Does the legal tech world and the participants within it, from vendors, to law firms, to inhouse legal teams, to the justice system, share a common cause? Are all these players in the legal and legal tech (LLT) ecosystem working toward the same shared goal? The short answer is: no. The long answer is: yes, although many may not know it. Let me explain.
A Common Cause
During the last session of the Legal Innovators Online conference in May, there was a far-reaching discussion about where the LLT market was heading. One panellist, Jenifer Swallow, of TechNation and Director of the LawTech Delivery Panel, a UK government-backed initiative to transform the legal sector through tech, posed the question as to whether there was a shared purpose that market participants had in common; was there something that we were all working toward, or could work toward?
It is a great question and one I’ve often wondered about. And now, more than ever, with so much discussion of change, as well as real world change – at least among some quarters of the commercial legal market – it seems a good time to unpack this and explore.
So, first up, let’s consider the main market participants. Here’s a sample:
- Most legal tech vendors are private companies, with a handful of law firms now building and selling their own tech as well. Fundamentally they are there to make money, no matter what the underlying product is. They are also in competition with each other. Supporting certain causes (e.g. driving efficiency) may help boost that income as it drives a change in perceptions and triggers software purchases, but there isn’t necessarily a shared higher purpose there, (though there could be in other ways – see below).
- Many started with passionate founders hoping to find better ways of doing things in the legal world. In fact, the refrain of ‘….and I was sitting there at my desk at 11PM on a Friday at my law firm and realised there had to be a better way of doing X’ has sparked the creation of dozens of startups.
- But, many also are giant companies that have been here for decades and may have no interest at all in disrupting the status quo. Some certainly for a time saw the new wave of legal tech companies that surged into existence from around 2015 as a threat. They have developed new products – often that do what the startups do and sometimes by acquiring them – because the market is shifting, but they don’t always do it because they really want to change anything fundamental about the legal market, which has served them well and made their shareholders rich.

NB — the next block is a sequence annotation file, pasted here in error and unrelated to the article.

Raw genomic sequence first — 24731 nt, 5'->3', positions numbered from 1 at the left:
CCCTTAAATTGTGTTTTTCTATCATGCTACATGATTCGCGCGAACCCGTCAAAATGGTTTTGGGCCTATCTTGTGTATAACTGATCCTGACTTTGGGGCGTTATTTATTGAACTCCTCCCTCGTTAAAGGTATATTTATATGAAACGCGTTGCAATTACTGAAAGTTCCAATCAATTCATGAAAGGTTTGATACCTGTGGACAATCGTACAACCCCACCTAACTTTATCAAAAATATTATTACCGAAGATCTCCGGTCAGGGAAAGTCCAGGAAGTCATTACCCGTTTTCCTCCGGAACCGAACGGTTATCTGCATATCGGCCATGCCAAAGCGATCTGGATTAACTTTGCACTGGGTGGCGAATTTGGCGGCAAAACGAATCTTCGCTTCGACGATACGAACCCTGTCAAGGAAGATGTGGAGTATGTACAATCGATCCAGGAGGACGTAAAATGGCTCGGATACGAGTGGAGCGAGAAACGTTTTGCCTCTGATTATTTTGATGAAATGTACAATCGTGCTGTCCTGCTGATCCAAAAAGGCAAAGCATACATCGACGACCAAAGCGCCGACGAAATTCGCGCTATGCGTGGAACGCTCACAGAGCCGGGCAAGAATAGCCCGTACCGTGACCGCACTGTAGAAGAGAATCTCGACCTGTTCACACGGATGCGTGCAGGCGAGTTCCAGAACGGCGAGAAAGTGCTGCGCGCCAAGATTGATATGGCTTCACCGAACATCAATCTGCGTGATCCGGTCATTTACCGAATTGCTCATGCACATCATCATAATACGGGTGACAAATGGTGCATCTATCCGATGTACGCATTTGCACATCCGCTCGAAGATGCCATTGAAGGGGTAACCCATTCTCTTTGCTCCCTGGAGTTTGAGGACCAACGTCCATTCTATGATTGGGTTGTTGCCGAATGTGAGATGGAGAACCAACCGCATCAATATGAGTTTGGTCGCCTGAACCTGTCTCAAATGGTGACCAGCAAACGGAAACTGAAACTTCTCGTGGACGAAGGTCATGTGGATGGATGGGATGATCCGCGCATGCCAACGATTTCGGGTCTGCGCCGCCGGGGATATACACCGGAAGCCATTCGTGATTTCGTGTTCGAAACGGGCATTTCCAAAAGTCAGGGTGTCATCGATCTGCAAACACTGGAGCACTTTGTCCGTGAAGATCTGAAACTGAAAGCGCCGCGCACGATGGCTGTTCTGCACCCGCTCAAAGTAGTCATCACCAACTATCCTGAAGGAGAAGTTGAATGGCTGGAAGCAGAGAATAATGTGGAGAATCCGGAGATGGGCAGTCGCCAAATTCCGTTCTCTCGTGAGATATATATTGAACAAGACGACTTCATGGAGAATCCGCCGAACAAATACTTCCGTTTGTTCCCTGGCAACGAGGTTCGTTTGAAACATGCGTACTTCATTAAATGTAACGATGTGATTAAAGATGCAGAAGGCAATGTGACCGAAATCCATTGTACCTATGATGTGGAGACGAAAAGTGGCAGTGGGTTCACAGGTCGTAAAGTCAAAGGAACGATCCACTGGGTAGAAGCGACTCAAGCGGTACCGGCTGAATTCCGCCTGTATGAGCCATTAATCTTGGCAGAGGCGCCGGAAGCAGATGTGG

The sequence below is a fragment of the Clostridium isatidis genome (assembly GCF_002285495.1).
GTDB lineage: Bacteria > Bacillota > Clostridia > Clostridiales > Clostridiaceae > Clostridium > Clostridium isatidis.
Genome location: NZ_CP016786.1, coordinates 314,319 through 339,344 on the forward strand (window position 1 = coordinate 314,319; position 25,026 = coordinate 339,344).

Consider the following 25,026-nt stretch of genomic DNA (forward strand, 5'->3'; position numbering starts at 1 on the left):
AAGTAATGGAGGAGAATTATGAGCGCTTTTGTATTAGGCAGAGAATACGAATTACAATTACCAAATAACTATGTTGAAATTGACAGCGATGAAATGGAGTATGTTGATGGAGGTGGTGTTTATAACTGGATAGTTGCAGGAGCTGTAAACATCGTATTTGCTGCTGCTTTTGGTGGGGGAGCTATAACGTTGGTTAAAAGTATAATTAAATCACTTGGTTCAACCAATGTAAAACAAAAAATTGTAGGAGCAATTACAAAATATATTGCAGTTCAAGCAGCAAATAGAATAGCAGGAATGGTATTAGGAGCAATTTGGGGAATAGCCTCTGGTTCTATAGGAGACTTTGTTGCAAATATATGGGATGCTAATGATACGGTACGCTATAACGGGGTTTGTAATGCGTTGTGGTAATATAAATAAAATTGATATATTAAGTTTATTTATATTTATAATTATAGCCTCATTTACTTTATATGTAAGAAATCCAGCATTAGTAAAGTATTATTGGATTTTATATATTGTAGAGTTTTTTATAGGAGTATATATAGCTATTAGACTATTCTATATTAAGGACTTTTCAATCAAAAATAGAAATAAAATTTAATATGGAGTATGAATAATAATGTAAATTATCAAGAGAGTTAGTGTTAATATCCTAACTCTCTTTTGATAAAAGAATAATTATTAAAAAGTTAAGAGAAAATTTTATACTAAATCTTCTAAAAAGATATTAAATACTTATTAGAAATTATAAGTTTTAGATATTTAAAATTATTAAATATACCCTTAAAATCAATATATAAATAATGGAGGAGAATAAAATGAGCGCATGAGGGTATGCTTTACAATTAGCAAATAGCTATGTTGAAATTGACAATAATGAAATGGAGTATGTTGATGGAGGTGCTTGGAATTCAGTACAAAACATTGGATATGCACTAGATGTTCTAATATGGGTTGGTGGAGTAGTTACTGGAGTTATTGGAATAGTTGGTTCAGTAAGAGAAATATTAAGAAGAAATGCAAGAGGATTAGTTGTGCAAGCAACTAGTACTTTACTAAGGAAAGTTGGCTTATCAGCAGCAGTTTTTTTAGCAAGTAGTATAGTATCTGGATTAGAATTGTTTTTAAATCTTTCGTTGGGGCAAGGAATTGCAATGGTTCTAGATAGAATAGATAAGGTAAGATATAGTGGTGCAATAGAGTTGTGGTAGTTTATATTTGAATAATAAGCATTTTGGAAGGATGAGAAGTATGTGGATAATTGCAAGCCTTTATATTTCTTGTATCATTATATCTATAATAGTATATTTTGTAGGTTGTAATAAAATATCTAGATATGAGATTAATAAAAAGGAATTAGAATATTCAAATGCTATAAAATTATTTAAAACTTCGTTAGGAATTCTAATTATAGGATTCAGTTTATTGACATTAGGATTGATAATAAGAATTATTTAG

- And as startups grow into larger businesses they inevitably change focus. What started out as a revolutionary act to smash inefficiency ends up as a mission to grow a company, satisfy investors, and manage a growing workforce – while of course keeping clients happy. That’s not to say that the initial radical spark and intention is not there any longer, but it now competes with a dozen other pressing issues.
- Moreover, the idea that everyone in a legal tech company shares the same goals is also a hard idea to sustain. For example, a person at a tech company may simply want to: sell software, make money, build their career – which is a totally fine thing to want. Do they have a passion for changing the means of production in the legal market, do they want to disrupt how lawyers work? Possibly, but we can’t assume that because you work at X company then you’re committed to knocking over the status quo.
- The world of Legal Services Businesses (LSBs) i.e. law firms, ALSPs, LPOs, law companies, the Big Four, LOD companies, barristers chambers, consumer self-serve sites and more, is vast and complex and serves a wide range of buyers, from Fortune 500 companies that want to do an IPO, to refugees looking for help with settlement documentation. In most circumstances they are also private businesses, which fundamentally are there to make money. Many are in a state of fierce competition. Again, the idea of a common cause – beyond serving the clients – seems unlikely.
- And, on that point of serving the clients there is little common ground either. Some traditional firms, such as those stuck in the status quo, cling to the billable hour even though it arguably harms the clients, they see tech at best as a way of providing some small convenience to their lawyers rather than the clients, and have no interest at all in disrupting their service delivery model, i.e. leverage, leverage, leverage and bill that time! And, one could argue, fair enough, they are private businesses and can choose their business model. But, it underlines again how hard it is to have an explicit common cause here.
- Other LSBs are actively trying to disrupt the market and are offering new service delivery models. Why? It’s not for charity. Innovation is a business strategy that allows market leaders to stay ahead, and for market challengers to carve out a niche and win new business. I.e. this is all about business – and a very competitive one as well. Again, where is the common ground here?